City of Miami Beach v. Schiffman

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144 So. 2d 799 (1962)

CITY OF MIAMI BEACH, a Florida Municipal Corporation, Petitioner, v. David SCHIFFMAN and Florida Industrial Commission, Respondents.

No. 31556.

Supreme Court of Florida.

September 14, 1962.

*800 Joseph A. Wanick and Milton Robbins, Miami Beach, for petitioner.

Steve M. Watkins of Truett & Watkins, Burnis T. Coleman and Patrick H. Mears, Tallahassee, for respondents.

O'CONNELL, Justice.

This cause was previously before this Court on motion by the respondent, the claimant David Schiffman, to quash the petition for writ of certiorari filed by his employer, the City of Miami Beach, in these workmen's compensation proceedings to review the order of the Industrial Commission. We granted the motion and on June 6, 1962 our order issued dismissing the petition. No opinion was written.

Petition for rehearing has now been filed by the petitioner, the City of Miami Beach. We find that the petition warrants consideration and that an opinion is in order.

Claimant suffered a compensable injury to his right wrist on February 23, 1958, for which his employer, hereinafter referred to as the City, paid compensation during temporary disability and furnished medical attention.

On June 17, 1960, the City's physician examined claimant and concluded he had a permanent partial disability of 5% to his wrist.

Claimant, upon being informed of the rating assigned by the City's physician, expressed dissatisfaction with the rating, whereupon the City sent him to a second physician for a rating. This doctor, an orthopedist, also rated the disability at 5% subsequent to his examination on August 9, 1960.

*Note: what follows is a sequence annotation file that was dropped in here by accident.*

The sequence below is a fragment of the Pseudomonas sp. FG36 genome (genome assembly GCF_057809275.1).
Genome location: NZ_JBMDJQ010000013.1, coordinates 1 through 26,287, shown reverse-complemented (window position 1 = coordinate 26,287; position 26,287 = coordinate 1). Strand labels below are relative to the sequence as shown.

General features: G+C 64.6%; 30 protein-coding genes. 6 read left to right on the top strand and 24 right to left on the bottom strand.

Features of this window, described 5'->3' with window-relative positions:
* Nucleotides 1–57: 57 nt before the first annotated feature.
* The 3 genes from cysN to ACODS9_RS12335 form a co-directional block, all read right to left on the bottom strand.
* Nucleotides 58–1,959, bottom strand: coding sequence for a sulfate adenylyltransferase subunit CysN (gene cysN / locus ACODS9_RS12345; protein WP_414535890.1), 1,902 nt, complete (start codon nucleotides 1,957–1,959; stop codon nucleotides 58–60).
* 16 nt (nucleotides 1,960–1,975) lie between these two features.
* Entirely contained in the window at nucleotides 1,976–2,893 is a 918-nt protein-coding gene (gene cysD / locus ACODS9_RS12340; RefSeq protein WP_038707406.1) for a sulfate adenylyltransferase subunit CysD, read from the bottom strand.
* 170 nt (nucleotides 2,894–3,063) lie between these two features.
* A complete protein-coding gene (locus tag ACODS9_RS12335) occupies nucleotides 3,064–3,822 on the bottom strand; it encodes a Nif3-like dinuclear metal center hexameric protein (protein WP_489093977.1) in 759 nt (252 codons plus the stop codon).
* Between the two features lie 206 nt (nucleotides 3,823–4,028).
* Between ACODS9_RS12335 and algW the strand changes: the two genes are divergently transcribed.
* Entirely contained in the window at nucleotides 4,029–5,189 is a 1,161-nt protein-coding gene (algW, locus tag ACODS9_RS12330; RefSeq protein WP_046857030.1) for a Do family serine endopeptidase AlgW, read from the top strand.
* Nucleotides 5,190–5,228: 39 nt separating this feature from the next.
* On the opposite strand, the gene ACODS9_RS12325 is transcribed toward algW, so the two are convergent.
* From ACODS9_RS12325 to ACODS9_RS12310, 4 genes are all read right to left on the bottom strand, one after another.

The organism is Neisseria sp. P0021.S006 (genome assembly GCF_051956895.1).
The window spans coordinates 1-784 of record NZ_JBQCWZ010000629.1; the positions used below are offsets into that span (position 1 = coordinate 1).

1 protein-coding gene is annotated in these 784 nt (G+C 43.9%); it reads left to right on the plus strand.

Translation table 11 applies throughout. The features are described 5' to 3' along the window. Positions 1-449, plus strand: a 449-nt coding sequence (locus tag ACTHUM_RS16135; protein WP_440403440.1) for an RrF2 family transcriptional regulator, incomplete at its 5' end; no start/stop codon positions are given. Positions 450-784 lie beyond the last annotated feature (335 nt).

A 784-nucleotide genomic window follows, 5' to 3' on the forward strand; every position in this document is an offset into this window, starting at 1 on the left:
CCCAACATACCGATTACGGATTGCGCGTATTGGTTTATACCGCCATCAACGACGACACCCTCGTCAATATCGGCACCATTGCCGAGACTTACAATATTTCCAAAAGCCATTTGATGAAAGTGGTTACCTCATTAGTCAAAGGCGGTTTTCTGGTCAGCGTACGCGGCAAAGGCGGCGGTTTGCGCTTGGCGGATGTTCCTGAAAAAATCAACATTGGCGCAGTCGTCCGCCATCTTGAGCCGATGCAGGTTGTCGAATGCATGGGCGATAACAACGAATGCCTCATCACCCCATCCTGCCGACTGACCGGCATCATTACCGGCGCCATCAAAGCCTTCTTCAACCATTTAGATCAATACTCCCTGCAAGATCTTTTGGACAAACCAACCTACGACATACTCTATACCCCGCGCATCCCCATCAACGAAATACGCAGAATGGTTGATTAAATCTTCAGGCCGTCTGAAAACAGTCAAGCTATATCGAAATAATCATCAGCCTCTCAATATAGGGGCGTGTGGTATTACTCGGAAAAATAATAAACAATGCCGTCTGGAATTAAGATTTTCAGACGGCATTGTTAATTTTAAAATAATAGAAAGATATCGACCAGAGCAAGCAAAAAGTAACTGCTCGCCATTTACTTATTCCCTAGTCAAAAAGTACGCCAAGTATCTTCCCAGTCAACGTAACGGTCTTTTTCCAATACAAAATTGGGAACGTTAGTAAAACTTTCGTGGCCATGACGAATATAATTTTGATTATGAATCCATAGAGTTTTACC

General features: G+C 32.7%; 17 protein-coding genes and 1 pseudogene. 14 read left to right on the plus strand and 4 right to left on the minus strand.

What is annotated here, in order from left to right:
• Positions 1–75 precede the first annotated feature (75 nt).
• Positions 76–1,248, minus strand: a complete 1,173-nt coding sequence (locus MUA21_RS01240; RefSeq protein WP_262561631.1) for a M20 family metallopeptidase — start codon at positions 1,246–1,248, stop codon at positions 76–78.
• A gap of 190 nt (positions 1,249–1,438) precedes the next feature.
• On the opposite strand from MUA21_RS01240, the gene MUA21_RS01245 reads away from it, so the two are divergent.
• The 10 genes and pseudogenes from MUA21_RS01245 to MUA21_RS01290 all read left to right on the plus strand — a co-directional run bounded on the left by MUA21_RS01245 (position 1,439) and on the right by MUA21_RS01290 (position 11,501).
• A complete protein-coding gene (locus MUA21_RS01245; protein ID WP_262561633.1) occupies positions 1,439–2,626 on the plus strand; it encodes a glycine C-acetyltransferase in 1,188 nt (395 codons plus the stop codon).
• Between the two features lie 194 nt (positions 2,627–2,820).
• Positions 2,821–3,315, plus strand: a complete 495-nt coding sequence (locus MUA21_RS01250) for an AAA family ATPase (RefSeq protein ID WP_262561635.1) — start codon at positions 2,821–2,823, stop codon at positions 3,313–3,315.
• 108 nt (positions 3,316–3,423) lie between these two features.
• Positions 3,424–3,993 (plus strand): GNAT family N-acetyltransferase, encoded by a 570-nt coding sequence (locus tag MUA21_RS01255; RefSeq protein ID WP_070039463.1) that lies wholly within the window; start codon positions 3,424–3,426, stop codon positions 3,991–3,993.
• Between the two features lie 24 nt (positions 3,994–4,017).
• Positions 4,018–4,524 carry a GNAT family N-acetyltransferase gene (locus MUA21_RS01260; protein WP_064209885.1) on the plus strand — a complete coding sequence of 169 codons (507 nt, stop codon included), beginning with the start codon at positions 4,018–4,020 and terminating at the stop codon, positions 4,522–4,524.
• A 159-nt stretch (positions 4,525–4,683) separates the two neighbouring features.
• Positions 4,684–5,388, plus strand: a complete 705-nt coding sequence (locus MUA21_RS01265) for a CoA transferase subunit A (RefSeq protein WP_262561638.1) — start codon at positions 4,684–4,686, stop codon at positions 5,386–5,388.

Claimant again expressed his dissatisfaction, but was told the 5% rating was the only basis on which the City would compensate him.

Claimant obtained an attorney, who filed a claim for him on August 19, 1960. This *801 claim did not state the degree of disability which claimant thought was applicable but actually was for "determination of percentage of permanent partial disability," together with attorneys' fees, determination of maximum medical recovery, and further remedial treatment.

In effect the claim was for a rating in excess of 5%, for when the claim was filed it was manifest to both parties that the rating upon which compensation would otherwise be paid was a 5% disability to the wrist. We shall give such effect to the claim.

The City, as it had indicated it would prior to the filing of the claim, paid compensation on the basis of the 5% rating on September 8, 1960, a time within 21 days from the date of the claim.

On several occasions thereafter claimant's attorney contacted counsel for the City and requested either that the City increase the disability rating or at least send claimant to a physician of the City's choice for a re-evaluation of the degree of permanent partial disability.

These requests were refused and claimant's counsel was informed that if claimant were to go to a doctor of his own choosing and such doctor gave him a higher rating, the City would then decide whether or not it would accept the increased rating and assume the obligation of paying for the examination. Claimant's counsel was further informed that no doubt claimant could find many doctors who would give him a higher rating, but the City would not necessarily be convinced it should pay on the basis of such increased rating.

Claimant was examined by a physician of his own choice on October 19, 1960. This doctor reported to claimant's counsel on December 3, 1960 that the proper rating was 17%. On January 17, 1961 the report was sent to the City, together with the doctor's bill for his examination. Within 21 days thereafter, without further ado, the City paid the doctor's bill and paid claimant compensation in accordance with the increased rating.